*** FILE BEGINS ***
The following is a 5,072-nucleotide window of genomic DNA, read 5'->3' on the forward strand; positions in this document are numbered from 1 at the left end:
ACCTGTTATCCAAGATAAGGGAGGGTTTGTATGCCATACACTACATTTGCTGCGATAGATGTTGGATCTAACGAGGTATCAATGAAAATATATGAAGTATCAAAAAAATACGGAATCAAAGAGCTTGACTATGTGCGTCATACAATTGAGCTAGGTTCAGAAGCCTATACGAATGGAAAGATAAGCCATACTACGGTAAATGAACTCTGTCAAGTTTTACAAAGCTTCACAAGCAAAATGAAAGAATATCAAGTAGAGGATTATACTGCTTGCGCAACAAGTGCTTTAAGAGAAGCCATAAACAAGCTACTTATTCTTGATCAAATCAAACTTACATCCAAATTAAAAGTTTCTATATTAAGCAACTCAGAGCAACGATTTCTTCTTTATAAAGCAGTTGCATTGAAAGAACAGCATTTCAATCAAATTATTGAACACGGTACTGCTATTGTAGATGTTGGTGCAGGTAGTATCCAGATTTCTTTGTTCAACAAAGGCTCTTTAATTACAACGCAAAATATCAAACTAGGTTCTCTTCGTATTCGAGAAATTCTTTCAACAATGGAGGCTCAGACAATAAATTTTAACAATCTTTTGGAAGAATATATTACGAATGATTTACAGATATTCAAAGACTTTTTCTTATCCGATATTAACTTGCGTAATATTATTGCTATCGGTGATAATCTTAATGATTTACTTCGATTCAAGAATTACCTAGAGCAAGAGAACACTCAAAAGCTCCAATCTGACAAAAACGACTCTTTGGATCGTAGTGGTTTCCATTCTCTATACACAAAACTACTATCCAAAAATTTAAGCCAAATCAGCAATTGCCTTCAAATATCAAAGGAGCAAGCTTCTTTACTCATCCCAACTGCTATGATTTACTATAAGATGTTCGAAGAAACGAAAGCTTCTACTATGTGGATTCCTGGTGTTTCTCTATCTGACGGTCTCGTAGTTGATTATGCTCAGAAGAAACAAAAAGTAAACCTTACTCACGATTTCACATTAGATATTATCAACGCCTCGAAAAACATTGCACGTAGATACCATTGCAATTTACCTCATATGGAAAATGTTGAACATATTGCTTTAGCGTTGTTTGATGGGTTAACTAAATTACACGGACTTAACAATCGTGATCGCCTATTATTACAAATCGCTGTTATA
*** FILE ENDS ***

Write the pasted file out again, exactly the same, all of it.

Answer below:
The following is a 5,072-nucleotide window of genomic DNA, read 5'->3' on the forward strand; positions in this document are numbered from 1 at the left end:
ACCTGTTATCCAAGATAAGGGAGGGTTTGTATGCCATACACTACATTTGCTGCGATAGATGTTGGATCTAACGAGGTATCAATGAAAATATATGAAGTATCAAAAAAATACGGAATCAAAGAGCTTGACTATGTGCGTCATACAATTGAGCTAGGTTCAGAAGCCTATACGAATGGAAAGATAAGCCATACTACGGTAAATGAACTCTGTCAAGTTTTACAAAGCTTCACAAGCAAAATGAAAGAATATCAAGTAGAGGATTATACTGCTTGCGCAACAAGTGCTTTAAGAGAAGCCATAAACAAGCTACTTATTCTTGATCAAATCAAACTTACATCCAAATTAAAAGTTTCTATATTAAGCAACTCAGAGCAACGATTTCTTCTTTATAAAGCAGTTGCATTGAAAGAACAGCATTTCAATCAAATTATTGAACACGGTACTGCTATTGTAGATGTTGGTGCAGGTAGTATCCAGATTTCTTTGTTCAACAAAGGCTCTTTAATTACAACGCAAAATATCAAACTAGGTTCTCTTCGTATTCGAGAAATTCTTTCAACAATGGAGGCTCAGACAATAAATTTTAACAATCTTTTGGAAGAATATATTACGAATGATTTACAGATATTCAAAGACTTTTTCTTATCCGATATTAACTTGCGTAATATTATTGCTATCGGTGATAATCTTAATGATTTACTTCGATTCAAGAATTACCTAGAGCAAGAGAACACTCAAAAGCTCCAATCTGACAAAAACGACTCTTTGGATCGTAGTGGTTTCCATTCTCTATACACAAAACTACTATCCAAAAATTTAAGCCAAATCAGCAATTGCCTTCAAATATCAAAGGAGCAAGCTTCTTTACTCATCCCAACTGCTATGATTTACTATAAGATGTTCGAAGAAACGAAAGCTTCTACTATGTGGATTCCTGGTGTTTCTCTATCTGACGGTCTCGTAGTTGATTATGCTCAGAAGAAACAAAAAGTAAACCTTACTCACGATTTCACATTAGATATTATCAACGCCTCGAAAAACATTGCACGTAGATACCATTGCAATTTACCTCATATGGAAAATGTTGAACATATTGCTTTAGCGTTGTTTGATGGGTTAACTAAATTACACGGACTTAACAATCGTGATCGCCTATTATTACAAATCGCTGTTATA